As with, the conversation is varied and sometimes not very civil. Because Topix is owned by respectable newspaper companies – Gannett, Tribune and McClatchy – Edmonds questioned whether the level of uncivility is appropriate. 

He noted that newspapers have been struggling since the advent of user comments to find the balance between unfettered, open dialogue and maintaining tight enough control to satisfy their traditional high ethical standards 

Most readers of this blog probably know that until eight weeks ago I led the team of folks at The Evening News who moderate MonroeTalks.

We spent many hours discussing this very topic. But invariably we decided to err on the side of letting people have their say with as little intervention by the newspaper as possible.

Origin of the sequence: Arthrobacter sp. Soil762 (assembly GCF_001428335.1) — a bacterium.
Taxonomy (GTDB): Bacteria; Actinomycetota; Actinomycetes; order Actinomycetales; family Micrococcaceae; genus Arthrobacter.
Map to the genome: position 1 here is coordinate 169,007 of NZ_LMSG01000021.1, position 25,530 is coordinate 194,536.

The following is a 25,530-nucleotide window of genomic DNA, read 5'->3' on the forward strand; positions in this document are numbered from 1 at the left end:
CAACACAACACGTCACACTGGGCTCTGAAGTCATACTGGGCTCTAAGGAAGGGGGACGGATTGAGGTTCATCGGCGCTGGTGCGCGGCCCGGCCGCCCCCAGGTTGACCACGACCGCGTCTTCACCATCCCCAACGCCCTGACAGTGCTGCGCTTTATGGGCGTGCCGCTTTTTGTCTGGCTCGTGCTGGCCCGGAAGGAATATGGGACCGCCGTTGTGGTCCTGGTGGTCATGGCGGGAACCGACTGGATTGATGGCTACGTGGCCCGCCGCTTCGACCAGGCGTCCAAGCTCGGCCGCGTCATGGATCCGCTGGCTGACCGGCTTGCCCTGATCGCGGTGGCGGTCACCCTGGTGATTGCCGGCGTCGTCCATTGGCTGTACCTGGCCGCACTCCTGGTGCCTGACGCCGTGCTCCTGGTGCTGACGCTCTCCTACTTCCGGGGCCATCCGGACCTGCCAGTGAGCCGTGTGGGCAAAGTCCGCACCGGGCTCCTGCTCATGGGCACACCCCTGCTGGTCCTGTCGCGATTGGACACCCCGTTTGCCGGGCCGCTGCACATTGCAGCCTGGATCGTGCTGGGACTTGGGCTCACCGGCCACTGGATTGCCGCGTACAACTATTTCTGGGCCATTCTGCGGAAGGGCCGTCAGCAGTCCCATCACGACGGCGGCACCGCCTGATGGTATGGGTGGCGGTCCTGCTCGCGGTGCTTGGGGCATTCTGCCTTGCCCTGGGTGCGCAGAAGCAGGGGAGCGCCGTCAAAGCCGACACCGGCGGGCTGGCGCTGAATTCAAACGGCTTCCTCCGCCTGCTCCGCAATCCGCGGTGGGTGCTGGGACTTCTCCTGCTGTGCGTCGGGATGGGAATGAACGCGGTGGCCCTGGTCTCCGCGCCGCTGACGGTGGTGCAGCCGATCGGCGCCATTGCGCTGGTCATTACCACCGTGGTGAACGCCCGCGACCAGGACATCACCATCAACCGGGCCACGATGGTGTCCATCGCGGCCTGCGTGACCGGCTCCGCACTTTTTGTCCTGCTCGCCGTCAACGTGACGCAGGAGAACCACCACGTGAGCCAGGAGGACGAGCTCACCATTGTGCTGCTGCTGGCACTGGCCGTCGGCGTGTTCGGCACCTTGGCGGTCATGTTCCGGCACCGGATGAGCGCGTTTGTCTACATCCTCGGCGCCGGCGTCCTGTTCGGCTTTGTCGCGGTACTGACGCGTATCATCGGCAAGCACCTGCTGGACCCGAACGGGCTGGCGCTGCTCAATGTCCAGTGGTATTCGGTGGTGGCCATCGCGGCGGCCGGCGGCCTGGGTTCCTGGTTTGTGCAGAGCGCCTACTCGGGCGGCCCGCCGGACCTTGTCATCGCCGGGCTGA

That philosophy was described by Topix creator Chris Tolles as a “culture shift,” according to Edmonds.

That’s exactly what it is.

I don’t pretend to understand why the Internet is the way it is. But users of Web sites like Topix and MonroeTalks are looking for a place to express themselves – without big brother looking over their shoulders.

It was fun checking out MonroeTalks again. I’m still amazed by the depth and diversity of the comments. And yes, some are still lacking in civility.

What order should posts be in?

Friday, August 8th, 2008

It sounds so simple …

I know that’s a line from a James Taylor song, I just can’t remember which one. Help, someone?

What could be more simple than deciding the order of comments following a story on our Website.